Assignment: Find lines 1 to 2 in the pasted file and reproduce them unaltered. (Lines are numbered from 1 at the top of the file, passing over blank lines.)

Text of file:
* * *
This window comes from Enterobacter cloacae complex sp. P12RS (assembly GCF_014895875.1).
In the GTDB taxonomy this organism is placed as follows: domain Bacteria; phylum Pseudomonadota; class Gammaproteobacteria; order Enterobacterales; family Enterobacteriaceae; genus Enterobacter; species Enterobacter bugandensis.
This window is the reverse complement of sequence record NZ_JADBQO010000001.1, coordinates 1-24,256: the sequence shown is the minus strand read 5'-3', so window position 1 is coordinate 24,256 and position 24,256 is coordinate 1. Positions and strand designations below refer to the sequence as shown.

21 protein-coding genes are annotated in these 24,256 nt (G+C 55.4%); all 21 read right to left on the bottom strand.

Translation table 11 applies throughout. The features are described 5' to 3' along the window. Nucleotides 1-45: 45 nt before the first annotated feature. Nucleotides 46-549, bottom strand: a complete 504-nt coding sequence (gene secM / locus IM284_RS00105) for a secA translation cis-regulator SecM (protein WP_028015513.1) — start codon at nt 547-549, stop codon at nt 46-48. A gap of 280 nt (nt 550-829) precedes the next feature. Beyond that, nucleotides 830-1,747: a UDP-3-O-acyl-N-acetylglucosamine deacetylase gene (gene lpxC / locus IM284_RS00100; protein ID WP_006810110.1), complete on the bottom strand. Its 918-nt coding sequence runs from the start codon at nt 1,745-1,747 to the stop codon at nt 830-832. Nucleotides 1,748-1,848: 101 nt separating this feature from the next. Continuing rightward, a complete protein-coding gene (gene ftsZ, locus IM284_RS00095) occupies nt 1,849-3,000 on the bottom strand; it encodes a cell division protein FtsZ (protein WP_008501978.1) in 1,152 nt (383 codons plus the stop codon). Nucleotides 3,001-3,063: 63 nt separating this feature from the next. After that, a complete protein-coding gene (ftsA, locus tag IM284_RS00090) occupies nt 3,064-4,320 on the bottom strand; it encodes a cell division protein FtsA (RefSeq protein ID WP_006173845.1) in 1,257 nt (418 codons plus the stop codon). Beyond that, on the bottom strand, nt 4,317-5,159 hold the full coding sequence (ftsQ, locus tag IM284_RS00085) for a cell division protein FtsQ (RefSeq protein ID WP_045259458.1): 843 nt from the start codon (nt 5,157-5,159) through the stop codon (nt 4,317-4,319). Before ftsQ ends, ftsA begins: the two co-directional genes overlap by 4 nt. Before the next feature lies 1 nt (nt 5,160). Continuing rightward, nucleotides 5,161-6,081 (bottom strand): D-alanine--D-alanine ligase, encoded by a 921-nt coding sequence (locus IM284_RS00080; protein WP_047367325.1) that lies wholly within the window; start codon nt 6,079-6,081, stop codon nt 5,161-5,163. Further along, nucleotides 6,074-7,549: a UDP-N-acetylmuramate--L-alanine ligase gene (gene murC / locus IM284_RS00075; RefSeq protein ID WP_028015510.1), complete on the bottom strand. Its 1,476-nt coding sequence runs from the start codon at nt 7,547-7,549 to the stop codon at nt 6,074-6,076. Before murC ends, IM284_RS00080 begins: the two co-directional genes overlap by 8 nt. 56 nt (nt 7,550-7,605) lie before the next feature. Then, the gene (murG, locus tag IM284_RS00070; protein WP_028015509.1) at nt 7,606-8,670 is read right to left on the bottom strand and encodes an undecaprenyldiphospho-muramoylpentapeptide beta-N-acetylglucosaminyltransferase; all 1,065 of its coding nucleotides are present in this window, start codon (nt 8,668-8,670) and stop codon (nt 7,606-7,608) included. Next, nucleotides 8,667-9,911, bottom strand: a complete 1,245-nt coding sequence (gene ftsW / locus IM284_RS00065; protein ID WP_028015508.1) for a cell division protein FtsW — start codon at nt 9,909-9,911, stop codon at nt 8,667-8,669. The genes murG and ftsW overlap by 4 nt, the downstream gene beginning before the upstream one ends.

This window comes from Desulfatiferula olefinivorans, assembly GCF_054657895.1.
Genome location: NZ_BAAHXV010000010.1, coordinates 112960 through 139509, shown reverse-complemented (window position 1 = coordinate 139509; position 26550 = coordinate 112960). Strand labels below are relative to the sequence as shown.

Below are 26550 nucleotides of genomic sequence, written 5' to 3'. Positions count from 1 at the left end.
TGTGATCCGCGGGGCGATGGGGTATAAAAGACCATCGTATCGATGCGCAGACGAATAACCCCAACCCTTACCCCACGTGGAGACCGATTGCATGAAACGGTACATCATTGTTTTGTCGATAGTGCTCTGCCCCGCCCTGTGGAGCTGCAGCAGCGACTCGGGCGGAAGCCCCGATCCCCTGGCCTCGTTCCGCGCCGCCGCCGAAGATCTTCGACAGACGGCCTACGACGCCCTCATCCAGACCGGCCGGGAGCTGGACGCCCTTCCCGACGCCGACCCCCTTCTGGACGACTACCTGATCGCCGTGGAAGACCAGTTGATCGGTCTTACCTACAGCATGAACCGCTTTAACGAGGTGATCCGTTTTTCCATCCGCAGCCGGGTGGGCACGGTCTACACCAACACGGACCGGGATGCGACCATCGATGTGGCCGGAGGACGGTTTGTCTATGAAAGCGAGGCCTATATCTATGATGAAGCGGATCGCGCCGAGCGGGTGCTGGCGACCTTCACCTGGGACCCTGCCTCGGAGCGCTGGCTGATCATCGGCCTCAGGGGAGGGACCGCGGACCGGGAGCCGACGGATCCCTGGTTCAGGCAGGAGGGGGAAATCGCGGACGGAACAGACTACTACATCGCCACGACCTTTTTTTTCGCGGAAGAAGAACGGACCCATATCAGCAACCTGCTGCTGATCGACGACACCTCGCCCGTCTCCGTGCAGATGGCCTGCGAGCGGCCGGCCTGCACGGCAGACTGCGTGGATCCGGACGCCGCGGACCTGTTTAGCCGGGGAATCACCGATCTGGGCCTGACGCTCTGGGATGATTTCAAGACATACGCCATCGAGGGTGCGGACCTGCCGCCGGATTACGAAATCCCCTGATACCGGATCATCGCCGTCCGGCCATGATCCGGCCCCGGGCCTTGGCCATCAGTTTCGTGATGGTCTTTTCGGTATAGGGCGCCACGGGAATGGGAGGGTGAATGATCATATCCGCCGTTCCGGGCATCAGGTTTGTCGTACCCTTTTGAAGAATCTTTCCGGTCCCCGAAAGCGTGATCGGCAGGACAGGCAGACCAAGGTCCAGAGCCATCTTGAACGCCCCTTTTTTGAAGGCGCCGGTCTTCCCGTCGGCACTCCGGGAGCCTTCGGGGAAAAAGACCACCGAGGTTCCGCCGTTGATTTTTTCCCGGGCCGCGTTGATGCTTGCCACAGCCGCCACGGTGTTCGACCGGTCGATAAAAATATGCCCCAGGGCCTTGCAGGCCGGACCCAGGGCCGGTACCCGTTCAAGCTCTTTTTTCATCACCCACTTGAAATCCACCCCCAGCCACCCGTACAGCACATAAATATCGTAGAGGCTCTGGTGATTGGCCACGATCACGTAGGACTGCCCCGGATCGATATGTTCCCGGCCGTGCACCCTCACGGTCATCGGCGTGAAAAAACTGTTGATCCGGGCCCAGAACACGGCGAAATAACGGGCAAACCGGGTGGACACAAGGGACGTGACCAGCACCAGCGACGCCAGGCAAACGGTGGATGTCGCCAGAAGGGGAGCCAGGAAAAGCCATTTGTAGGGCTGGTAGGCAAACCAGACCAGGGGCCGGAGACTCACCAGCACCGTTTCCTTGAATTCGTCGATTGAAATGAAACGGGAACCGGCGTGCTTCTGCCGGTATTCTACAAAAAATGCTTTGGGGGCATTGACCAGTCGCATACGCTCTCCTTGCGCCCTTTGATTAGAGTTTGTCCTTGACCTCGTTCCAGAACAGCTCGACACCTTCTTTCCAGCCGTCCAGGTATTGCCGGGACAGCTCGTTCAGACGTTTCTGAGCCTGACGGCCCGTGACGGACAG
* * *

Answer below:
This window comes from Enterobacter cloacae complex sp. P12RS (assembly GCF_014895875.1).
In the GTDB taxonomy this organism is placed as follows: domain Bacteria; phylum Pseudomonadota; class Gammaproteobacteria; order Enterobacterales; family Enterobacteriaceae; genus Enterobacter; species Enterobacter bugandensis.